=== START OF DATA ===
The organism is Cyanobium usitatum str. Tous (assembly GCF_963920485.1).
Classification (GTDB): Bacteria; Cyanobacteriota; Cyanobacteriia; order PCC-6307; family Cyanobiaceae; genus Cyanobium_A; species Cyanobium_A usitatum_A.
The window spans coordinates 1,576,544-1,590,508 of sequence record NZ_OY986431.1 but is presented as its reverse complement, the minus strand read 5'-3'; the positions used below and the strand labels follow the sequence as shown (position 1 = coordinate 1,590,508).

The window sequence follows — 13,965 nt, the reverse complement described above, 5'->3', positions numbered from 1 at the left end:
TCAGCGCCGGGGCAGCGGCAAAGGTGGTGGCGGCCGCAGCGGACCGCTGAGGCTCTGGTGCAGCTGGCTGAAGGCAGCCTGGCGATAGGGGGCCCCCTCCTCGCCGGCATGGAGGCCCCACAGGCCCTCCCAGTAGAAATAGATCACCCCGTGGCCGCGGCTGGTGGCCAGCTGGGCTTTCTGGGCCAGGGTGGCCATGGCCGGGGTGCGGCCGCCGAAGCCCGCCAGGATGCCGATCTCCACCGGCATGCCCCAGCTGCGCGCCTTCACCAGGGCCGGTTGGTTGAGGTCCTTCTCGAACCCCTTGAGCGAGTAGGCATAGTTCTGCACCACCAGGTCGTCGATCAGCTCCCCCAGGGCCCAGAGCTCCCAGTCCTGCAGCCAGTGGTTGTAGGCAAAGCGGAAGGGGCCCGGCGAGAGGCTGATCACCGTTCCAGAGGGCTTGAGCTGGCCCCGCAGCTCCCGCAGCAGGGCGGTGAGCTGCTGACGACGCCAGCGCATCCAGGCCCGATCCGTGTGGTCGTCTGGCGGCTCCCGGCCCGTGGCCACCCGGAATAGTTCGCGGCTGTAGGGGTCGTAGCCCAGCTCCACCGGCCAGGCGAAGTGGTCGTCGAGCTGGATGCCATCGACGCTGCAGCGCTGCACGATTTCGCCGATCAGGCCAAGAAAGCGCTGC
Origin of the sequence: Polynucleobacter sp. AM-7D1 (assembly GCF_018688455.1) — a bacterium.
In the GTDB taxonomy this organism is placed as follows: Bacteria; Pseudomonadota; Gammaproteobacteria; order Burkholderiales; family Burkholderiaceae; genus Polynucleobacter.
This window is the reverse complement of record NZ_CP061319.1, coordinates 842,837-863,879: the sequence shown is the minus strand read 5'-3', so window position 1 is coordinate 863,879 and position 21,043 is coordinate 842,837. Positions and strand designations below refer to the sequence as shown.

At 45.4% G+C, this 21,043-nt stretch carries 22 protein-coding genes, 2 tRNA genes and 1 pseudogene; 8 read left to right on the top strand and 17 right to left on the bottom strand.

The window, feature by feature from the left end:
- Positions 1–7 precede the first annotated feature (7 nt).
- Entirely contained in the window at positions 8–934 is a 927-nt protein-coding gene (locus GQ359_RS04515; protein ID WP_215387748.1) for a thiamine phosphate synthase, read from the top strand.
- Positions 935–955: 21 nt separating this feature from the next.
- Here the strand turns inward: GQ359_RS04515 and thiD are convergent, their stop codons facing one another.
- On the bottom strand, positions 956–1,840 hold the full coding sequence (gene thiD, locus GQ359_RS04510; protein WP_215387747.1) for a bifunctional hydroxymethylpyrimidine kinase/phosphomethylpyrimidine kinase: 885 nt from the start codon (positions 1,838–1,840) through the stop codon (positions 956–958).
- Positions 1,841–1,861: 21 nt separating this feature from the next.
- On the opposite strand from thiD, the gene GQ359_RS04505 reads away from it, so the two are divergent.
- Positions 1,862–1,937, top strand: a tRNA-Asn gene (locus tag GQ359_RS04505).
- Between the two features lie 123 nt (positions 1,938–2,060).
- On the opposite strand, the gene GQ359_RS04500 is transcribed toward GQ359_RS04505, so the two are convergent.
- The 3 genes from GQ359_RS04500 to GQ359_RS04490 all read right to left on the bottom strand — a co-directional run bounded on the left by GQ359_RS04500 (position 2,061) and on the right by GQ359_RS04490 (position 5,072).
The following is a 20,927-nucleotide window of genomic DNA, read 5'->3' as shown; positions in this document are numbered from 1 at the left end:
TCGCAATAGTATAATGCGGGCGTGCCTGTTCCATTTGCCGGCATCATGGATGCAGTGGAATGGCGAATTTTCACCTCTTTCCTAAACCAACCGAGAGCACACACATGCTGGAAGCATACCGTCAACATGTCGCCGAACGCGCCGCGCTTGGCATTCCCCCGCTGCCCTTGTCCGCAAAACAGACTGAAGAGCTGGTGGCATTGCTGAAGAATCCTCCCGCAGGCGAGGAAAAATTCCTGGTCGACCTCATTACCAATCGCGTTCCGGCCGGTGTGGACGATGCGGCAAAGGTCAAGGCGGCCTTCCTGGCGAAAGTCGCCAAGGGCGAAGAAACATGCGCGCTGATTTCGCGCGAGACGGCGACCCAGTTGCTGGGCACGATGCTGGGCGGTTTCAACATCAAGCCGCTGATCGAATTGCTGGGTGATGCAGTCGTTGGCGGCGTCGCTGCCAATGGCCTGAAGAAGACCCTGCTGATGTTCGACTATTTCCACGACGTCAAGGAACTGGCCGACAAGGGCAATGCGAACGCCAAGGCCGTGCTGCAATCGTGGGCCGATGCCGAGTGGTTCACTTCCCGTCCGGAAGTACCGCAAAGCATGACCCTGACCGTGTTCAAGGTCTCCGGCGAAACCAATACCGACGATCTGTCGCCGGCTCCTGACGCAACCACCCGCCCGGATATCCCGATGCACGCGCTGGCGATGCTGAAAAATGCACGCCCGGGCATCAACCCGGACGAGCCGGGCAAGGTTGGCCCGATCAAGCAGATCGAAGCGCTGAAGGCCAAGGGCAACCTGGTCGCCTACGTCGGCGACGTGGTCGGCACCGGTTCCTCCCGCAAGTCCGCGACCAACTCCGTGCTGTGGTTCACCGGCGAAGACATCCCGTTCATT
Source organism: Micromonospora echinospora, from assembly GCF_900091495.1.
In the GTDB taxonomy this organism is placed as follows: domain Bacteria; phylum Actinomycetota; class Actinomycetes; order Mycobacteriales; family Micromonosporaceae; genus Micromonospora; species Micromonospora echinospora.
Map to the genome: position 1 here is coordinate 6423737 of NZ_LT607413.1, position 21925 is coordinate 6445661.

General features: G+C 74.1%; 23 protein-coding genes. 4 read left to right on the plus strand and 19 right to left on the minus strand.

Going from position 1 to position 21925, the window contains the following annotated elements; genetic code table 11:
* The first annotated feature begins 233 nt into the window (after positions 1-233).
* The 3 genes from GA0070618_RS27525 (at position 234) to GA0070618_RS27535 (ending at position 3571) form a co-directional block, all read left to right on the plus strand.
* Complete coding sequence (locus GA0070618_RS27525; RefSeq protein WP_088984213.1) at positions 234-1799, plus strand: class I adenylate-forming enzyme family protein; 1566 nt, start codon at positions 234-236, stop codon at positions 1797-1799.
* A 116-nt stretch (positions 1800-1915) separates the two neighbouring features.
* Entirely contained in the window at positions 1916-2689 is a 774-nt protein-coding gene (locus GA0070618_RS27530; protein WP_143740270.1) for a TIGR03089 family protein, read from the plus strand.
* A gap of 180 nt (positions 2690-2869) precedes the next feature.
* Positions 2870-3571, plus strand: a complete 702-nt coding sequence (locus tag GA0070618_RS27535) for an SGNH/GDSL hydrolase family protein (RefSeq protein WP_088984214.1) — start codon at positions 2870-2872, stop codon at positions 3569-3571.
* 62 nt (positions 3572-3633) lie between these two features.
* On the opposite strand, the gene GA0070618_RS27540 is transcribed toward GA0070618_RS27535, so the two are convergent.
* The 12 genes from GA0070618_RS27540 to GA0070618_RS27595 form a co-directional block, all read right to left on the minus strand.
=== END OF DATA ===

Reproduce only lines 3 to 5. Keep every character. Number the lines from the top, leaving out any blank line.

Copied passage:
The window spans coordinates 1,576,544-1,590,508 of sequence record NZ_OY986431.1 but is presented as its reverse complement, the minus strand read 5'-3'; the positions used below and the strand labels follow the sequence as shown (position 1 = coordinate 1,590,508).

The window sequence follows — 13,965 nt, the reverse complement described above, 5'->3', positions numbered from 1 at the left end:
TCAGCGCCGGGGCAGCGGCAAAGGTGGTGGCGGCCGCAGCGGACCGCTGAGGCTCTGGTGCAGCTGGCTGAAGGCAGCCTGGCGATAGGGGGCCCCCTCCTCGCCGGCATGGAGGCCCCACAGGCCCTCCCAGTAGAAATAGATCACCCCGTGGCCGCGGCTGGTGGCCAGCTGGGCTTTCTGGGCCAGGGTGGCCATGGCCGGGGTGCGGCCGCCGAAGCCCGCCAGGATGCCGATCTCCACCGGCATGCCCCAGCTGCGCGCCTTCACCAGGGCCGGTTGGTTGAGGTCCTTCTCGAACCCCTTGAGCGAGTAGGCATAGTTCTGCACCACCAGGTCGTCGATCAGCTCCCCCAGGGCCCAGAGCTCCCAGTCCTGCAGCCAGTGGTTGTAGGCAAAGCGGAAGGGGCCCGGCGAGAGGCTGATCACCGTTCCAGAGGGCTTGAGCTGGCCCCGCAGCTCCCGCAGCAGGGCGGTGAGCTGCTGACGACGCCAGCGCATCCAGGCCCGATCCGTGTGGTCGTCTGGCGGCTCCCGGCCCGTGGCCACCCGGAATAGTTCGCGGCTGTAGGGGTCGTAGCCCAGCTCCACCGGCCAGGCGAAGTGGTCGTCGAGCTGGATGCCATCGACGCTGCAGCGCTGCACGATTTCGCCGATCAGGCCAAGAAAGCGCTGC